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Lecture #5 - Developing a Credible Argument

Com20120509reasonablepersontest level of certainty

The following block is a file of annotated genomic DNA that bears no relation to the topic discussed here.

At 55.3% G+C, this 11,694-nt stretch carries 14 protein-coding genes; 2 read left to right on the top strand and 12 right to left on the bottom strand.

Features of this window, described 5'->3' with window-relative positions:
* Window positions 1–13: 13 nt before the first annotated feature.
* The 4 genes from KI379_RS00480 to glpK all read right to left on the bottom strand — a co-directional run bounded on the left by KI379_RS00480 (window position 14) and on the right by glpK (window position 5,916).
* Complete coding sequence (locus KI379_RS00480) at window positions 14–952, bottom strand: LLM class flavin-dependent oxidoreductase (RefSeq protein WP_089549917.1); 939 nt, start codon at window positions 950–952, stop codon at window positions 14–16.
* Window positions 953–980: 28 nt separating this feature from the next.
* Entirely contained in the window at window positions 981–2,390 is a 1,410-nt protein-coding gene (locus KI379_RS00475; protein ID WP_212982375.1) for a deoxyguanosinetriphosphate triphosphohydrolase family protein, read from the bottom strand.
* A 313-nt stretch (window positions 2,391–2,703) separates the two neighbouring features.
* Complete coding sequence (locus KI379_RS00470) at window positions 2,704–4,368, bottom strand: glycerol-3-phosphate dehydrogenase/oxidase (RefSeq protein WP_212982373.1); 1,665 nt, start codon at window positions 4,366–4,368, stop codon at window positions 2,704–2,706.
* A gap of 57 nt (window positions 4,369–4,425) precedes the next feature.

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Unformatted text preview: Analyze your degree of certainty 5.  Consider the conditions in which your evidence would not support the claim Evaluating the Evidence Evidence: a finding used to support or refute a particular conclusion •  serves the truth •  creates distortion, misinformation, and deception Evaluating the Evidence Is the evidence sufficient? • Enables us to reach an accurate judgment or conclusion Evaluating the Evidence Can the evidence be verified? • Hard: factual statements, expert opinion, statistics • Soft: uninformed opinion or speculation, unscientifically obtained or analyzed data, findings that cannot be replicated or reviewed Interpreting the Evidence Trying to reach the truth of the matter Instead of settling for the most convenient answer, we should pursue the most reasonable answer http://lawiscool.com/2012/05/09/reasonable ­person ­test/ Level of Certainty Definitive truth: Truth, the reality of the matter Probable answer: the answer that stands the best chance of being true or accurate Inconclusive answer: the realization that the truth is far complex than we expected Inductive Reasoning Argues from specific cases to general principles Forms of Induction: •  The IMRAD pattern •  Analogy •  Cause ­effect analysis Deductive Reasoning Applies a general principle to specific cases Premises must be accurate Example, “Don’t expect Bill to write well ­he’s an engineer.” Major premise: (implied) Engineers don’t write well. Minor premise: Bill is an engineer. Conclusion: Bill doesn’t write very well. Avoiding Errors in Reasoning To what extent can these findings be generalized? Is Y really caused by X? How much can the numbers be trusted, and what do they mean? http://www.brunswick.k12.me.us/hdwyer/writing ­numbers/ Avoiding Error...
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